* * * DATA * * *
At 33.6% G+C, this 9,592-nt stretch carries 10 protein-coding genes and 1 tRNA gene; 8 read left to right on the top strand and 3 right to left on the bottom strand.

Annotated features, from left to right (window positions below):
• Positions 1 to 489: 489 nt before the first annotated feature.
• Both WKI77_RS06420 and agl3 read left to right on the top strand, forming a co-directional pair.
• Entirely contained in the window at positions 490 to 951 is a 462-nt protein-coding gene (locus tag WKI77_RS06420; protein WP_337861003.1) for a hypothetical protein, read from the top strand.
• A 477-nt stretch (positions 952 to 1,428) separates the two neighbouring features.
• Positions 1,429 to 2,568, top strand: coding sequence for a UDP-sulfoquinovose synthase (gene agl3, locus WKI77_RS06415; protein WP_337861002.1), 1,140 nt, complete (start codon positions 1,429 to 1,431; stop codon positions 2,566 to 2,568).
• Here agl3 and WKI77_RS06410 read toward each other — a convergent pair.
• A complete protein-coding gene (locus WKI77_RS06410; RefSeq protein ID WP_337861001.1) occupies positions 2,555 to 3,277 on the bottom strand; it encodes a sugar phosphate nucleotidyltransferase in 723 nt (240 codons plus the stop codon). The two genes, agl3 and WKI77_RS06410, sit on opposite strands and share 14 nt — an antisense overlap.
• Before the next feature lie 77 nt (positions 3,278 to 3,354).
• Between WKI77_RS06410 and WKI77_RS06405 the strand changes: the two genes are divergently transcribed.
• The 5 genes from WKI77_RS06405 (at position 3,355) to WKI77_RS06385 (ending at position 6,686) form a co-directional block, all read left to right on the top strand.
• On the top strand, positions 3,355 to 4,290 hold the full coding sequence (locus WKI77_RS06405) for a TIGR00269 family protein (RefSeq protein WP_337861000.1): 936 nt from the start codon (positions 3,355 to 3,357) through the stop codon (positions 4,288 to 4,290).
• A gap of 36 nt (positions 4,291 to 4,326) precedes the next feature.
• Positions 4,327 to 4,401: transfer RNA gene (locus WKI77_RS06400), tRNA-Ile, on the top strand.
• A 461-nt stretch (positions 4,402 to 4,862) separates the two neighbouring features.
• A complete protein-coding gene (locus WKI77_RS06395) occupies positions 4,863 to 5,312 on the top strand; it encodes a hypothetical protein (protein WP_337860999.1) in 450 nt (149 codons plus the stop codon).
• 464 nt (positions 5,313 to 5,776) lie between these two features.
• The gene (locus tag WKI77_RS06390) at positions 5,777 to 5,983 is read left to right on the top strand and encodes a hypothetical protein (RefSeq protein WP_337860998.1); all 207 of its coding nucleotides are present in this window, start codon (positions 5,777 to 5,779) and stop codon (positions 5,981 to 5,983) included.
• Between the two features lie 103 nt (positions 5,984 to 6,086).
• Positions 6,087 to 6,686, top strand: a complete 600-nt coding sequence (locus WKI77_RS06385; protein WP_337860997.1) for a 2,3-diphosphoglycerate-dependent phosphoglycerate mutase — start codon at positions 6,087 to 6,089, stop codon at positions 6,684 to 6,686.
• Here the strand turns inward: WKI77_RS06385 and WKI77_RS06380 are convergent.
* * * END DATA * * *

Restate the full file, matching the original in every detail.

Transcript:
At 33.6% G+C, this 9,592-nt stretch carries 10 protein-coding genes and 1 tRNA gene; 8 read left to right on the top strand and 3 right to left on the bottom strand.

Annotated features, from left to right (window positions below):
• Positions 1 to 489: 489 nt before the first annotated feature.
• Both WKI77_RS06420 and agl3 read left to right on the top strand, forming a co-directional pair.
• Entirely contained in the window at positions 490 to 951 is a 462-nt protein-coding gene (locus tag WKI77_RS06420; protein WP_337861003.1) for a hypothetical protein, read from the top strand.
• A 477-nt stretch (positions 952 to 1,428) separates the two neighbouring features.
• Positions 1,429 to 2,568, top strand: coding sequence for a UDP-sulfoquinovose synthase (gene agl3, locus WKI77_RS06415; protein WP_337861002.1), 1,140 nt, complete (start codon positions 1,429 to 1,431; stop codon positions 2,566 to 2,568).
• Here agl3 and WKI77_RS06410 read toward each other — a convergent pair.
• A complete protein-coding gene (locus WKI77_RS06410; RefSeq protein ID WP_337861001.1) occupies positions 2,555 to 3,277 on the bottom strand; it encodes a sugar phosphate nucleotidyltransferase in 723 nt (240 codons plus the stop codon). The two genes, agl3 and WKI77_RS06410, sit on opposite strands and share 14 nt — an antisense overlap.
• Before the next feature lie 77 nt (positions 3,278 to 3,354).
• Between WKI77_RS06410 and WKI77_RS06405 the strand changes: the two genes are divergently transcribed.
• The 5 genes from WKI77_RS06405 (at position 3,355) to WKI77_RS06385 (ending at position 6,686) form a co-directional block, all read left to right on the top strand.
• On the top strand, positions 3,355 to 4,290 hold the full coding sequence (locus WKI77_RS06405) for a TIGR00269 family protein (RefSeq protein WP_337861000.1): 936 nt from the start codon (positions 3,355 to 3,357) through the stop codon (positions 4,288 to 4,290).
• A gap of 36 nt (positions 4,291 to 4,326) precedes the next feature.
• Positions 4,327 to 4,401: transfer RNA gene (locus WKI77_RS06400), tRNA-Ile, on the top strand.
• A 461-nt stretch (positions 4,402 to 4,862) separates the two neighbouring features.
• A complete protein-coding gene (locus WKI77_RS06395) occupies positions 4,863 to 5,312 on the top strand; it encodes a hypothetical protein (protein WP_337860999.1) in 450 nt (149 codons plus the stop codon).
• 464 nt (positions 5,313 to 5,776) lie between these two features.
• The gene (locus tag WKI77_RS06390) at positions 5,777 to 5,983 is read left to right on the top strand and encodes a hypothetical protein (RefSeq protein WP_337860998.1); all 207 of its coding nucleotides are present in this window, start codon (positions 5,777 to 5,779) and stop codon (positions 5,981 to 5,983) included.
• Between the two features lie 103 nt (positions 5,984 to 6,086).
• Positions 6,087 to 6,686, top strand: a complete 600-nt coding sequence (locus WKI77_RS06385; protein WP_337860997.1) for a 2,3-diphosphoglycerate-dependent phosphoglycerate mutase — start codon at positions 6,087 to 6,089, stop codon at positions 6,684 to 6,686.
• Here the strand turns inward: WKI77_RS06385 and WKI77_RS06380 are convergent.